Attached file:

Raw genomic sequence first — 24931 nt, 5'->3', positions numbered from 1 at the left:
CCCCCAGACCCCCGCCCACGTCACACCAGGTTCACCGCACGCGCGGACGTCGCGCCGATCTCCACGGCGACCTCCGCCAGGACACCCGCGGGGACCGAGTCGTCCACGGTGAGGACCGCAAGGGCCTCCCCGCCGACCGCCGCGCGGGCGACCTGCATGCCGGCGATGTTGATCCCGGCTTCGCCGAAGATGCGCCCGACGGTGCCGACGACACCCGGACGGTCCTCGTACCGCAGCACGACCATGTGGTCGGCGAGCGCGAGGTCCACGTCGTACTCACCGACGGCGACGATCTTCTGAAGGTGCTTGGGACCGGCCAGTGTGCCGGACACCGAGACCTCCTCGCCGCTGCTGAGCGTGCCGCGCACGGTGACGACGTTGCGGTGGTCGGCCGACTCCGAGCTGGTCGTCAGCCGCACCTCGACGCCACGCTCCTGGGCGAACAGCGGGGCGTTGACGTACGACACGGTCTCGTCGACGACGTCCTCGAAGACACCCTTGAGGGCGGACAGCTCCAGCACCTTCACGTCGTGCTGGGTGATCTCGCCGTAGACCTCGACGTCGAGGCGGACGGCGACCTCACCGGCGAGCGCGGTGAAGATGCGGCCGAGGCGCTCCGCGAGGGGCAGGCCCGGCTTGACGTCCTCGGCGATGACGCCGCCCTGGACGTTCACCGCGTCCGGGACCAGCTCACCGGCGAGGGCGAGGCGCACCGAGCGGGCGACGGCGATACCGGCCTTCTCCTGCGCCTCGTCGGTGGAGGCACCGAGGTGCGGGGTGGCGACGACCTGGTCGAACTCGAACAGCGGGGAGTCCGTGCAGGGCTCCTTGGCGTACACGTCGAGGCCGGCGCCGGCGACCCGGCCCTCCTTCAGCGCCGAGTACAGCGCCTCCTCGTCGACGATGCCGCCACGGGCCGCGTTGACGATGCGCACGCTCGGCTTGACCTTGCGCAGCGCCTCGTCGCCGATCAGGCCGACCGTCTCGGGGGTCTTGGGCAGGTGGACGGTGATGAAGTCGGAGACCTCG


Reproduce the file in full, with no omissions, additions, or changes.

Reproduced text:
Raw genomic sequence first — 24931 nt, 5'->3', positions numbered from 1 at the left:
CCCCCAGACCCCCGCCCACGTCACACCAGGTTCACCGCACGCGCGGACGTCGCGCCGATCTCCACGGCGACCTCCGCCAGGACACCCGCGGGGACCGAGTCGTCCACGGTGAGGACCGCAAGGGCCTCCCCGCCGACCGCCGCGCGGGCGACCTGCATGCCGGCGATGTTGATCCCGGCTTCGCCGAAGATGCGCCCGACGGTGCCGACGACACCCGGACGGTCCTCGTACCGCAGCACGACCATGTGGTCGGCGAGCGCGAGGTCCACGTCGTACTCACCGACGGCGACGATCTTCTGAAGGTGCTTGGGACCGGCCAGTGTGCCGGACACCGAGACCTCCTCGCCGCTGCTGAGCGTGCCGCGCACGGTGACGACGTTGCGGTGGTCGGCCGACTCCGAGCTGGTCGTCAGCCGCACCTCGACGCCACGCTCCTGGGCGAACAGCGGGGCGTTGACGTACGACACGGTCTCGTCGACGACGTCCTCGAAGACACCCTTGAGGGCGGACAGCTCCAGCACCTTCACGTCGTGCTGGGTGATCTCGCCGTAGACCTCGACGTCGAGGCGGACGGCGACCTCACCGGCGAGCGCGGTGAAGATGCGGCCGAGGCGCTCCGCGAGGGGCAGGCCCGGCTTGACGTCCTCGGCGATGACGCCGCCCTGGACGTTCACCGCGTCCGGGACCAGCTCACCGGCGAGGGCGAGGCGCACCGAGCGGGCGACGGCGATACCGGCCTTCTCCTGCGCCTCGTCGGTGGAGGCACCGAGGTGCGGGGTGGCGACGACCTGGTCGAACTCGAACAGCGGGGAGTCCGTGCAGGGCTCCTTGGCGTACACGTCGAGGCCGGCGCCGGCGACCCGGCCCTCCTTCAGCGCCGAGTACAGCGCCTCCTCGTCGACGATGCCGCCACGGGCCGCGTTGACGATGCGCACGCTCGGCTTGACCTTGCGCAGCGCCTCGTCGCCGATCAGGCCGACCGTCTCGGGGGTCTTGGGCAGGTGGACGGTGATGAAGTCGGAGACCTCG